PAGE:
By DAVE KOLPACK Associated Press

FARGO, N.D. (AP) — A bill originally meant to help law enforcement investigate cold cases of murdered and missing indigenous women that has floundered in Congress for two years may have the missing ingredients to become law — money and muscle.

The money comes from an appropriations subcommittee chaired by Alaska Republican Sen. Lisa Murkowski, who told The Associated Press that for the first-time funding is being directed specifically to murdered and missing indigenous people.

The muscle comes from the White House and specifically the Department of Justice, which last week unveiled a plan that would investigate issues raised in the bill like data collection practices and federal databases.

It adds up to a strong outlook for Savanna's Act, which was originally introduced in 2017 by Murkowski, Democratic Nevada Sen. Catherine Cortez Mastro and former North Dakota Democratic Sen. Heidi Heitkamp. Murkowski and Heitkamp, longtime allies on issues affecting indigenous people, also created the Commission on Native Children, which recently held its first meeting.

"The great thing about Lisa's work has been her willingness to not just pass this law but make sure there's an appropriation for it," Heitkamp said Friday.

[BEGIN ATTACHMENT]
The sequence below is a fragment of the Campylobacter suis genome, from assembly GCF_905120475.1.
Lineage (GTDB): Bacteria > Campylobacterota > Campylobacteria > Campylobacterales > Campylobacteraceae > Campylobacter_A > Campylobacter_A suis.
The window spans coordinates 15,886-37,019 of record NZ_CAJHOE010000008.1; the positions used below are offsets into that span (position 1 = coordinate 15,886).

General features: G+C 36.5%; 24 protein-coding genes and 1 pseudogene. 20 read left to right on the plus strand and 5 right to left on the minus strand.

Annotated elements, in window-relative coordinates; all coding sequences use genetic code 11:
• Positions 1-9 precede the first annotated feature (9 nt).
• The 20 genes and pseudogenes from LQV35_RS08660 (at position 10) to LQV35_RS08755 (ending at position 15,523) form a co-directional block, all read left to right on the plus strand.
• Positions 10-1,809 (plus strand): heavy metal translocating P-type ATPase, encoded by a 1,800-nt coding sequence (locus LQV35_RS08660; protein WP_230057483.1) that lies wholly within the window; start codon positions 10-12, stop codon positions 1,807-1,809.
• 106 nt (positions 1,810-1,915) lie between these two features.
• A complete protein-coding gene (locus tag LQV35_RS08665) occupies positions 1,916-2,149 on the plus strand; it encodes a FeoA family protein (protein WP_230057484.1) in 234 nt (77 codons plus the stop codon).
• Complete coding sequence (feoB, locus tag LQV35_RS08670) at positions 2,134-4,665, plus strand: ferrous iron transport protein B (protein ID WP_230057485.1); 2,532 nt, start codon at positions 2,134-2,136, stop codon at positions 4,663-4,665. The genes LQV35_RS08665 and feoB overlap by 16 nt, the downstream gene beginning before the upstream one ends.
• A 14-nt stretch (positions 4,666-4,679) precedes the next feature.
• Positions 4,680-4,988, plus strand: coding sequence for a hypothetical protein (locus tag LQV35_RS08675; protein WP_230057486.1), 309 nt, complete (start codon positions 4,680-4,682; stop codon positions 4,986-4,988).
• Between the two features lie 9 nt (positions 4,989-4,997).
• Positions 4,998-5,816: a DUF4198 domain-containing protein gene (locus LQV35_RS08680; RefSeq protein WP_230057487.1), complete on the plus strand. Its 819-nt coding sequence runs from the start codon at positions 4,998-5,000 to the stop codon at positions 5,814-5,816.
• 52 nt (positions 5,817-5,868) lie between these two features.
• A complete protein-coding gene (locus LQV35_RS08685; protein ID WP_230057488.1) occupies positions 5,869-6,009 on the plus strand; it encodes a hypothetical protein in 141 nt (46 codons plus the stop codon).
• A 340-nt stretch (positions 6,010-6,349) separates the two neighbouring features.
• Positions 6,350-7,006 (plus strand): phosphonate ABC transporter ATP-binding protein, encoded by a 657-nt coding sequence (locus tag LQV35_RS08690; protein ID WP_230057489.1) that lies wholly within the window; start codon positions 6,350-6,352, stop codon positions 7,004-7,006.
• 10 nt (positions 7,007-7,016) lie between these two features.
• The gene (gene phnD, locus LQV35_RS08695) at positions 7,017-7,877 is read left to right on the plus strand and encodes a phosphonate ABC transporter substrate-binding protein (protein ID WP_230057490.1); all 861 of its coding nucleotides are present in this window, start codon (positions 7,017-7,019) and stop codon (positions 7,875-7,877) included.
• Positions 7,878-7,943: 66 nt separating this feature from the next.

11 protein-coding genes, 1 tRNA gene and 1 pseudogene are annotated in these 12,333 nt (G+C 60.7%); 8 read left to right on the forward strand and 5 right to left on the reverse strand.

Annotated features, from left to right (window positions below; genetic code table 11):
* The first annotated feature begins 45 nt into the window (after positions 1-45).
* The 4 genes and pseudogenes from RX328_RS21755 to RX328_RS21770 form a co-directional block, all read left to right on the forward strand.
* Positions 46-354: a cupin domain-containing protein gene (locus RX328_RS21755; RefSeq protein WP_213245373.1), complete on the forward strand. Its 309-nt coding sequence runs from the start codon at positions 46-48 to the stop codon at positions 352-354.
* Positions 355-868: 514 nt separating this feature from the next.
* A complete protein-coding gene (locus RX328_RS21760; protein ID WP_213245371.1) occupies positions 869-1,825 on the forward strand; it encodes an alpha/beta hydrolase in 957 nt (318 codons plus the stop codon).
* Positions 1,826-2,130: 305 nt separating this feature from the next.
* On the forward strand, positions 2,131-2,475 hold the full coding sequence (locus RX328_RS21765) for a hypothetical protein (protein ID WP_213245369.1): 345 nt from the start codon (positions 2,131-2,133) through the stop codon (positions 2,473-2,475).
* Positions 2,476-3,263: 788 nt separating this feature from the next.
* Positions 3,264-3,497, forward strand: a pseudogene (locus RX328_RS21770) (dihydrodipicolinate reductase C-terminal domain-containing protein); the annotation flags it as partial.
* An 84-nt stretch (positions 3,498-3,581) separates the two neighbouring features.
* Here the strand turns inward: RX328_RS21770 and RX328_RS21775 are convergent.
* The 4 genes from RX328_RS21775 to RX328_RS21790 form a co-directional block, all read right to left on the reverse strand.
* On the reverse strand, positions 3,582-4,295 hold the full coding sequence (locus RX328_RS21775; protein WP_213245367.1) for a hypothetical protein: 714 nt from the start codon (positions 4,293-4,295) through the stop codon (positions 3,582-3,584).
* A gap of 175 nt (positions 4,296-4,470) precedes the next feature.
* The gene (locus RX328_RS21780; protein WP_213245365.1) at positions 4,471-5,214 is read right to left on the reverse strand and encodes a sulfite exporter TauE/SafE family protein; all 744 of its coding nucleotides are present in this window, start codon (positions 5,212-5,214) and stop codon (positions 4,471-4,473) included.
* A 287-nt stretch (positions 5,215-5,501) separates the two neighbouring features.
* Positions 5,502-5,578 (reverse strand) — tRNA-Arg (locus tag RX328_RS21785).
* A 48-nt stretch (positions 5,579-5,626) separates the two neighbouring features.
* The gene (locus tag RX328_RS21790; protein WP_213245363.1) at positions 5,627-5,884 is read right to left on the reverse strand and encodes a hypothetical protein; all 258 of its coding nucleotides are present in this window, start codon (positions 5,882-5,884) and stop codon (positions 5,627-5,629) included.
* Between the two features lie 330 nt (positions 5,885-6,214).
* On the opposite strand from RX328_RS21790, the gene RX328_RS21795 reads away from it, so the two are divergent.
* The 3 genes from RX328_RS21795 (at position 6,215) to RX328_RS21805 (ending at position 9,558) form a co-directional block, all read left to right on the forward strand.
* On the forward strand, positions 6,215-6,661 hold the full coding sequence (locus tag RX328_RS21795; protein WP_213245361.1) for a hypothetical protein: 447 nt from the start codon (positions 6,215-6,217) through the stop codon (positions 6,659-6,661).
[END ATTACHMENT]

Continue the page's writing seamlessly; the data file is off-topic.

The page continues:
The bill is named for Savanna Greywind, a Native American North Dakota woman who was killed in 2017 when her baby was cut from her womb.

The Senate Committee on Indian Affairs, chaired by North Dakota Republican John Hoeven, earlier this month advanced another version of bill to the full Senate for consideration.

Gloria Allred, an attorney for Greywind's family, said they are "encouraged by what appears to be the strong efforts of U.S. Sen. Lisa Murkowski's commitment to gather support for this bill in order for it to be signed into law one day."

Savanna's Act passed the Senate in 2018 but was blocked in the House by former Virginia Rep. Bob Goodlatte because he said it would hurt some agencies that have no link to tribal communities.

Heitkamp said a new companion piece to the bill, the Not Invisible Act, has helped broaden the scope of the initiative and address concerns raised by Goodlatte.

"We are making some headway," Murkowski said. "Not fast enough, but I think we're making the efforts that are going to make a difference in the long haul.

The legislative initiatives that we have used have successfully raised the issue of awareness."

Savanna's Act was introduced in the House earlier this year. Three of its co-sponsors are Native American — Sharice Davids of Wisconsin and Tom Cole and Markwayne Mullin of Oklahoma.